Saturday, January 28

VRR technology (finally) comes to PlayStation 5: how it will make a difference and what we need to enjoy it


Better late than never. Hideaki Nishino, one of those responsible for the software of the latest Sony console, has confirmed on the PlayStation blog that this machine will receive this week the update that enables compatibility with VRR technology (Variable Refresh Rate). And there is no doubt that this is good news.

The PC has offered us for a long time the adaptive refresh technologies G-SYNC, from NVIDIA, and FreeSync, from AMD, for which we users know very well the positive impact that has this innovation in our experience. Xbox Series X and S have put this technology in our hands since their arrival, and PlayStation 5 should have done the same. It hasn’t, but luckily variable timing is about to hit this console.

VRR is a very important part of the HDMI 2.1 standard

Like the other adaptive sync technologies we’ve talked about in the previous paragraph, VRR allows our game console and the TV or monitor we’ve connected it to ‘talk’ in real time to synchronize the rate of images delivered by the console and the rate of frames that the television or monitor reproduces at a given moment.

This simply means that if the console delivers 45 FPS at a specific time due to the graphic demands of a game, our television will also play 45 frames per second at that time. And if an instant later the graphic logic of the console manages to increase that cadence to 60 FPS, the TV will automatically increase the refresh rate to 60 Hz to preserve synchronization between both devices.

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These are the reasons why image reconstruction technology is the best thing that has happened to graphics cards and consoles

The reason why it is important to maintain synchrony between the images delivered by the video game consoles or the PC and the television or monitor to which we connect them is that if we do not do so, they can appear two defects in the images that can be annoying: the tearing and the stuttering.

The lack of synchrony between our PS5 and our television can cause the annoying ‘tearing’ and ‘stuttering’ to appear

The first causes the image to be distorted by a line that crosses it horizontally from one end to the other, and the second induces the appearance of small jumps in the cadence of images that reduce fluidity and can ruin our experience. In any case, the important thing is that the adaptive synchronization get rid of them very effectively.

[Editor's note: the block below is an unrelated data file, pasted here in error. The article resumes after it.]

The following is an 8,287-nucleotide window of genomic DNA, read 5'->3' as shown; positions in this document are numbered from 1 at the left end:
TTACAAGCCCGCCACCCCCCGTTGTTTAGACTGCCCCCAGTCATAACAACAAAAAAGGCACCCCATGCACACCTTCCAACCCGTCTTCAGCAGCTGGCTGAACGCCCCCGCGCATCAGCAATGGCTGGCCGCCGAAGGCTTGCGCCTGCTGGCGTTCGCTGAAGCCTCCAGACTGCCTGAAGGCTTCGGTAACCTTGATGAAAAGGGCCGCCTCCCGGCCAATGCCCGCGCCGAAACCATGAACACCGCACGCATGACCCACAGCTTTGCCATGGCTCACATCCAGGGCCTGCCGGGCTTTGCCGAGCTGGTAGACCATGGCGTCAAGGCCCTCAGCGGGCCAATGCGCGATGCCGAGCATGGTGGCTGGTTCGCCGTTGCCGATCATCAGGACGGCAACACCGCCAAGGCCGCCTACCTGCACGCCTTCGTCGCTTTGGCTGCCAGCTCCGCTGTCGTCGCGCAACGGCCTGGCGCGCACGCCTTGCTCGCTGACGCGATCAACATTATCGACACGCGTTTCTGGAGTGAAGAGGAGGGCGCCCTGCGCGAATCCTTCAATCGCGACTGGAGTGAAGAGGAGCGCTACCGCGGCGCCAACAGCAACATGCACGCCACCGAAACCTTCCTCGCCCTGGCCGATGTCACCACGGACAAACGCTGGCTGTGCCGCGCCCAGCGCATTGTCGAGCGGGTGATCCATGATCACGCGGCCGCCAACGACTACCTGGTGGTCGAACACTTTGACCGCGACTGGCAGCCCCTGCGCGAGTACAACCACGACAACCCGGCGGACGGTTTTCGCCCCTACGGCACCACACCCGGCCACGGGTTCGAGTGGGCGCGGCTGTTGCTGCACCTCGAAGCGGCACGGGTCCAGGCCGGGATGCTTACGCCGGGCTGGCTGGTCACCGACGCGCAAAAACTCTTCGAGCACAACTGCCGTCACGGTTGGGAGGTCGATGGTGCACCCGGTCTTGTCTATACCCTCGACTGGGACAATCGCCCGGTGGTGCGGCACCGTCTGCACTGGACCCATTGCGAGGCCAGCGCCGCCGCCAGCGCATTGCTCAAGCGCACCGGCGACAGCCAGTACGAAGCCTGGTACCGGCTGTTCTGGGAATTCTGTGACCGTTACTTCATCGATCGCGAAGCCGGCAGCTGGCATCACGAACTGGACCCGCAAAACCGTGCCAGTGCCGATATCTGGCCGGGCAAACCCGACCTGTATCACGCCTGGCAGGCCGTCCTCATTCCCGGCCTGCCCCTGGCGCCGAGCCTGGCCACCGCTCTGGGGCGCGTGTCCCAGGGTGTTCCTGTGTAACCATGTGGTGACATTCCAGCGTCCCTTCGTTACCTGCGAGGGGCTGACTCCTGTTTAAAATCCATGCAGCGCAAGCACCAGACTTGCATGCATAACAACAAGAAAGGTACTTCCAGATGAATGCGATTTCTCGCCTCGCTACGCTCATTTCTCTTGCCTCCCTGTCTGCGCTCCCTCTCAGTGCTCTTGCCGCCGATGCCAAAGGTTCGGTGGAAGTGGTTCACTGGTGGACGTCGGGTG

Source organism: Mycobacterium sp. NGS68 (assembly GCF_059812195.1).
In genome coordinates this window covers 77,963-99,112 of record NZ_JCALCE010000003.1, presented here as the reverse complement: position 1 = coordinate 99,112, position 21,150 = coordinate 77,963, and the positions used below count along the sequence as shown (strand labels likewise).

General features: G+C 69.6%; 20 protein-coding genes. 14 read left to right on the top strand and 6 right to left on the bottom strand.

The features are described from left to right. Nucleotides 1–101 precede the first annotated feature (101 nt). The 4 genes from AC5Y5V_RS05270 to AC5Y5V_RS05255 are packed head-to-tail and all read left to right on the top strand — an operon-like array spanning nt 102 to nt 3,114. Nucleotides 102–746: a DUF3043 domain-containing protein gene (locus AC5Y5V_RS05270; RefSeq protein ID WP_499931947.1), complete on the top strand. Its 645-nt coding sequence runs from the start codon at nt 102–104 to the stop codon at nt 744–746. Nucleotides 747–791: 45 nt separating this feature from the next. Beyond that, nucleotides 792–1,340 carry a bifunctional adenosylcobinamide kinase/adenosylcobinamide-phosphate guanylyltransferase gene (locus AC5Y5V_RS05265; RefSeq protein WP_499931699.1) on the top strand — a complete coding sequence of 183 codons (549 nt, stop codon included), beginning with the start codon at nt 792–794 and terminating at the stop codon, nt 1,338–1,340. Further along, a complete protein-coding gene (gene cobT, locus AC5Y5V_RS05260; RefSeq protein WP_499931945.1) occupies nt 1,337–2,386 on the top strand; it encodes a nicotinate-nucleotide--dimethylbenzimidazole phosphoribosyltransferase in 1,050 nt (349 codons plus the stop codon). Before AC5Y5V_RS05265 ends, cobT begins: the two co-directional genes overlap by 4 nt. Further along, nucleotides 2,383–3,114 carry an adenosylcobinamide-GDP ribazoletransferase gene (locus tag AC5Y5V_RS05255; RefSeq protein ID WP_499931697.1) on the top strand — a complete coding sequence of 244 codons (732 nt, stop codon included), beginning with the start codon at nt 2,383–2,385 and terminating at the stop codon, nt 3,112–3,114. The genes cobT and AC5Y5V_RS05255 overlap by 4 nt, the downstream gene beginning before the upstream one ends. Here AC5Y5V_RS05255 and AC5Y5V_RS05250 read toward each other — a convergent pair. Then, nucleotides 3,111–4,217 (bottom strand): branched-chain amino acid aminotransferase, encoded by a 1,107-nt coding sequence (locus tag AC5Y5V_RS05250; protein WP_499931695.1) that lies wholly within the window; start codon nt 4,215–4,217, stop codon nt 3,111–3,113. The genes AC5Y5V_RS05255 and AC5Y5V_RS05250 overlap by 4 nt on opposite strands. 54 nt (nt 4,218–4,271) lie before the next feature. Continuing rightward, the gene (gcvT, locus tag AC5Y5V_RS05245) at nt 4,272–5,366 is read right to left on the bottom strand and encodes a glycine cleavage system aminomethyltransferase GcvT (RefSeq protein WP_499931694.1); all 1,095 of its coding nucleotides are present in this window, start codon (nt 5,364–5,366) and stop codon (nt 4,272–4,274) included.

One characteristic of VRR technology that users are interested in learning about is that its range of action oscillates between 40 and 120Hz. For this reason, if at any time our console delivers less than 40 FPS, the synchrony would be lost. Fortunately, the most advanced versions of the G-SYNC and FreeSync adaptive refresh technologies, as well as the version of VRR proposed by the HDMI 2.1 standard, implement LFC (Low Framerate Compensation).

The solution proposed by this latest technology to prevent graphic defects from appearing when the images delivered by the console fall below the VRR operating range is ingenious. And what it does is, quite simply, refresh twice every frame rendered by the console to bring the frame rate back within the operating range of VRR technology.

In this way, if, for example, our PS5, due to the high graphic load imposed by a game at a certain moment, delivers 25 FPS to our television, the LFC would come into action to refresh each frame twice. In this way the cadence of images would increase until reaching 50 FPS, which would place it within operating range of VRR technology. And, of course, the moment the console returns to deliver 40 FPS or more, the LFC would stop acting because it would no longer be necessary.

To conclude, we only have to review what we need to take advantage of the VRR technology that is about to arrive on PS5, or that is already available on Xbox Series X and S. And the answer is simple: a television or a monitor that propose a full support of the HDMI 2.1 standard. VRR technology is part of this standard, and, fortunately, many of the medium and high-end televisions proposed by LG, Samsung, Sony, Philips and Panasonic, among other brands, implement it by 2022.

In addition, HDMI 2.1 goes hand in hand with ALLM (automatic low latency mode), QFT (Quick Frame Transport) and the possibility of transporting images with 4K UHD resolution and a cadence of up to 120fps, among other innovations. We explain them all in detail in this article dedicated to HDMI 2.1.

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One last note: some televisions, such as those from LG, in addition to implementing the VRR adaptive refresh linked to the HDMI 2.1 standard, also offer us NVIDIA G-SYNC and AMD FreeSync. And there is no doubt that the more options we users have within our reach, the better.

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